Pysanky: egg – blues and purple

I can remember exactly who first gave me a set of 3 or 4 pysanky egg dyes. I must have been middle aged, but for decades had tried to accomplish with traditional egg dyes and a paint brush the bright colors and fine lines found in pypysanky_egg_1sanky eggs. Thank you Jan. You gave me years of fun and egg making.
Here is an egg that was given to a colleague sometime in the early 1990s. It is not ‘wonderful’ like some very well trained artists’ pysanka. It was returned to me when that person planned a move out of the country, so I thought I would share it.  Several others I will post as well.
I would recommend the Ukranian Gift Shop for pysanky dyes and kistkas, I have used them for years.

Perfectly peeled egg

This is a polymer clay and chicken egg construction. It was a little bit of a challenge.
1) chicken egg was emptied of contents
2) covered with about an 1/8 inch thick layer of peach clay (I don’t much care for Michaels brand polymer clay, its brittle, I feel, more than other brands)
3) cured and then a dremel was used to cut the spiral (which was probably not the best way to do this – in the future I would add the cane layer and cure it again before cutting)
4) I added the cane to the outside and wrapped the spiral around another empty egg for stability (I used a twist tie or two) then cured the egg again.
5) I sanded it with the supporting egg still enclosed, then punched in the supporting egg when it was smootweek_28_peeled_eggh.
6) Varathane coat was the last step — and now that it has sat in front of a hot kitchen window, it is beginning to slump a little.  So there you have it, not everything works out the first time. I positioned it on its side…. and that is more interesting anyway.

Clown – egg head with moveable eyes

week_29_egg-headSmirky little grin on this egg, made from a chicken egg, polymer clay, fabric and yarn, and a little bit of paint and Varathane. Many steps here:
1)   removing the egg contents (scrambled and consumed)
2)   covering the egg with a thin rolled out layer of peach colored polymer clay and curing for 30 min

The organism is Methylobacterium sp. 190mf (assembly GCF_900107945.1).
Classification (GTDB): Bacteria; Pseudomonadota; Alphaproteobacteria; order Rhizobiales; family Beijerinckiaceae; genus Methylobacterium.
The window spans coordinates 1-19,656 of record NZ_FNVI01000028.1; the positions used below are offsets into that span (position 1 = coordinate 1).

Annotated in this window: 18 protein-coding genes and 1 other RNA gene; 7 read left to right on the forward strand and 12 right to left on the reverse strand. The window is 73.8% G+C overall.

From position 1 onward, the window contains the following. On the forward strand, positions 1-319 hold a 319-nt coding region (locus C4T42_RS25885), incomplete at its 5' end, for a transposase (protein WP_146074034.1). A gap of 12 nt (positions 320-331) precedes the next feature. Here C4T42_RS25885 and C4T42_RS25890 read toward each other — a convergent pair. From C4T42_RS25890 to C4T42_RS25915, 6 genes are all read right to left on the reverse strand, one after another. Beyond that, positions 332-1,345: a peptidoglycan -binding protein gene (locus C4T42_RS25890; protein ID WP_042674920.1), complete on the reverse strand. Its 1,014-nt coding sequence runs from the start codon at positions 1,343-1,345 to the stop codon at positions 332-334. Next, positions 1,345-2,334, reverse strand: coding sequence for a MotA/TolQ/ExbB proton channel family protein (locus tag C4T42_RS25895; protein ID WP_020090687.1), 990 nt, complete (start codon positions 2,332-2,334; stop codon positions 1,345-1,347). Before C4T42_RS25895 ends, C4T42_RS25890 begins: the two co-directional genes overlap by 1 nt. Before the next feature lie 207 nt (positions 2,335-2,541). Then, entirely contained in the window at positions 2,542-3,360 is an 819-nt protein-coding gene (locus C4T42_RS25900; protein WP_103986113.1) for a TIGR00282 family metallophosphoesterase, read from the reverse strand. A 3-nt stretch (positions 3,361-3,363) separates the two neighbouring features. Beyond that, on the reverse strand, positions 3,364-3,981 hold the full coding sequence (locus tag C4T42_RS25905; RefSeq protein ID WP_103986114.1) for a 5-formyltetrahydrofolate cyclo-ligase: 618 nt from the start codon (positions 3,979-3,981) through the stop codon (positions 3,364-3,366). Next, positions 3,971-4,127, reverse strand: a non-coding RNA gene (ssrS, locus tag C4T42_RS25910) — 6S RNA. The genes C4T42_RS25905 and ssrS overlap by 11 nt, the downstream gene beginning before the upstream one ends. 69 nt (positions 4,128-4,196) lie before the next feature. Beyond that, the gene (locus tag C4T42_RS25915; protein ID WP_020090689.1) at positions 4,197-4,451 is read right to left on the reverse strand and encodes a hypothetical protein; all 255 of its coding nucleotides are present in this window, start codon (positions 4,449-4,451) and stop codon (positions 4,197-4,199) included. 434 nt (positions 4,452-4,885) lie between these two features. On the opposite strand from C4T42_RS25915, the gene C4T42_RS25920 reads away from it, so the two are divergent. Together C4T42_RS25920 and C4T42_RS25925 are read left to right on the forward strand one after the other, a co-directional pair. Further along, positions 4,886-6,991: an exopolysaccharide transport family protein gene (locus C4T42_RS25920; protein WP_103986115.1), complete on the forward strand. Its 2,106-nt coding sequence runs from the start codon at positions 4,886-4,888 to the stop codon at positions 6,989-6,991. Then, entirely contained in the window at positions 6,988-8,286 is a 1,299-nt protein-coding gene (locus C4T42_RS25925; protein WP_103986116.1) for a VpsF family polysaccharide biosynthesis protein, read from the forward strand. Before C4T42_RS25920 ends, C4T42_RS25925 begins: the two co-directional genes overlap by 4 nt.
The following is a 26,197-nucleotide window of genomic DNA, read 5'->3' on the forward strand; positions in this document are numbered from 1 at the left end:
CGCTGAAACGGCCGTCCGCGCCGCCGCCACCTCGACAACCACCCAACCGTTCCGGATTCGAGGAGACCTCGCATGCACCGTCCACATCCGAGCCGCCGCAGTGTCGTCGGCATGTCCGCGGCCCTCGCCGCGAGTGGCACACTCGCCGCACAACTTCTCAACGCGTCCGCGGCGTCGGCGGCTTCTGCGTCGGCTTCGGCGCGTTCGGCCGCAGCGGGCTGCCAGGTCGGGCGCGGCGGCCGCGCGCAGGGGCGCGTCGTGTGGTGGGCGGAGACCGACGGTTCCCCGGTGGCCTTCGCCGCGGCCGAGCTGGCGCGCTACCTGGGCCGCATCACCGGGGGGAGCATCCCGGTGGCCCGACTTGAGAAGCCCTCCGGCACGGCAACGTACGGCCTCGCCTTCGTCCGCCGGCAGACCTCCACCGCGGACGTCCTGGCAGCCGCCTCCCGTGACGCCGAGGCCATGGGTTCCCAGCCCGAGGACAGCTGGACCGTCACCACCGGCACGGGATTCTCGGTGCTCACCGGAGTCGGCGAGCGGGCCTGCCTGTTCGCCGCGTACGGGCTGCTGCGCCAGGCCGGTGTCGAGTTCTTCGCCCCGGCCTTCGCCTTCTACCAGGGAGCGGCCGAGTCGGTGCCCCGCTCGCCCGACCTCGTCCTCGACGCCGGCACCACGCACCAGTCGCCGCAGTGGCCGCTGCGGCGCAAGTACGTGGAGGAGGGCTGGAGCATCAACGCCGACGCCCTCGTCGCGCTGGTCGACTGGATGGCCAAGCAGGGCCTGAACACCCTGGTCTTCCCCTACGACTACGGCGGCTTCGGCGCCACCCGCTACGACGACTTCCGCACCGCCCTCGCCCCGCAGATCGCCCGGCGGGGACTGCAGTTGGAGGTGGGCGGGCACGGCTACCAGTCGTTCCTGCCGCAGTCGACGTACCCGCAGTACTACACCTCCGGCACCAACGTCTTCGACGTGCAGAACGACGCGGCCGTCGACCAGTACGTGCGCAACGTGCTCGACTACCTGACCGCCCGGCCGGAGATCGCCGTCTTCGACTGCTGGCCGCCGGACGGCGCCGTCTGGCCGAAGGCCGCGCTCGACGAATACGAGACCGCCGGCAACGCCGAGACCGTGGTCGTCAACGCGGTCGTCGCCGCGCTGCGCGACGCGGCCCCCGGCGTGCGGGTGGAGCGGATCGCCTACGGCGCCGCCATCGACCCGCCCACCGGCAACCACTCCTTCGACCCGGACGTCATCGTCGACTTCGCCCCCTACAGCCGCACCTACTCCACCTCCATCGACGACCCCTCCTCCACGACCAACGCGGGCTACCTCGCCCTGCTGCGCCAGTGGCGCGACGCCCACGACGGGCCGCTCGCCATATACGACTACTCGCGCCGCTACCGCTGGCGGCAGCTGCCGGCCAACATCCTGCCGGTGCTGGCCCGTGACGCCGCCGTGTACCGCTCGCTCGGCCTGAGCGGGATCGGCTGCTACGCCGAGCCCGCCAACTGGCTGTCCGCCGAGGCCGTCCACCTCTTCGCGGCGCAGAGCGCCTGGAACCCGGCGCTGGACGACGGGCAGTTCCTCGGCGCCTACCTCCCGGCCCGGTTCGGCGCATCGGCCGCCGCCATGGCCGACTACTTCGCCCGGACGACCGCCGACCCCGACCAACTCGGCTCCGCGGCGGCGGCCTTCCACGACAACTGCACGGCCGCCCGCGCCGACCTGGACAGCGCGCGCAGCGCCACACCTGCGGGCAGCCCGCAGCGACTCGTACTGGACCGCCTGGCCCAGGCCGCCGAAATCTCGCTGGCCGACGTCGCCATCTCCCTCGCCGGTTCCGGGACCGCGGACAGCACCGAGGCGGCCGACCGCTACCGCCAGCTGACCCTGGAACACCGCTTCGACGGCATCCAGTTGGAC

3)   drilling out the eyes and mouth and back of head for a working approach to put in the eyes;
4)   making polymer clay eyes, adding screw eyes and weights to the back of each of the eyes and painting the white highlights
5)   building up the nose and mouth and re-baking
6)   using a bent paper clip to create an arc through the eye beads, and hot gluing that in position making sure the eyes could flutter up and down, then using button thread to connect the screw eyes and tied-on weights up through a hole in the back of the head
7)   using hot glue (carefully so as not to melt the polymer clay) to seat the back of the head where it belonged and adding hair
8)   threading the button thread for the eyes through a little blue bead and tying it off (so the threads wouldn’t slip back into the egg cavity
9)   building a stand (sawed off plastic thread bobbin)
10)   making a ruffle.


A very bad hair day?

Little girl here doesn’t like her hair-do, but like most things in life, bad hair days are just temporary. I can tell from the wild rounded lines that there was emotion in those buns on the side of her head.  LOL. But, on the other hand, how nice to have such abundant, long black hair, and I think little girl is still beautiful. It gives us pause to think: how we see ourselves is important, and it colors how we feel at any given time.  Think – good things. @2016


Fingernail polish on egg shells mosaic egg

This egg is not sterling by any stretch, but I posted it just as a record of using this technique, which btw I will likely abandon. I just painted some half-egg shells washed after cracking (for breakfast) and dried them and painted the outsides with fingernail polish abandoned decades ago by my daughter.
What is curious is that the fingernail polish changes the way the egg shells break, kind of an interesting twist.  Anyway, the previous way of getting colored egg shels was using pysanky dye but that fades with time.  Markers are ok but they leave the white edge around each piece (as does using fingernail polish) so these are just issues with this medium. I do like the egg to be black (in this case it was a brown egg shell and I did not change the color) as that gives it a stained glass, or mosaic, or tiled look.

mosaic egg with shells painted with fingernail polish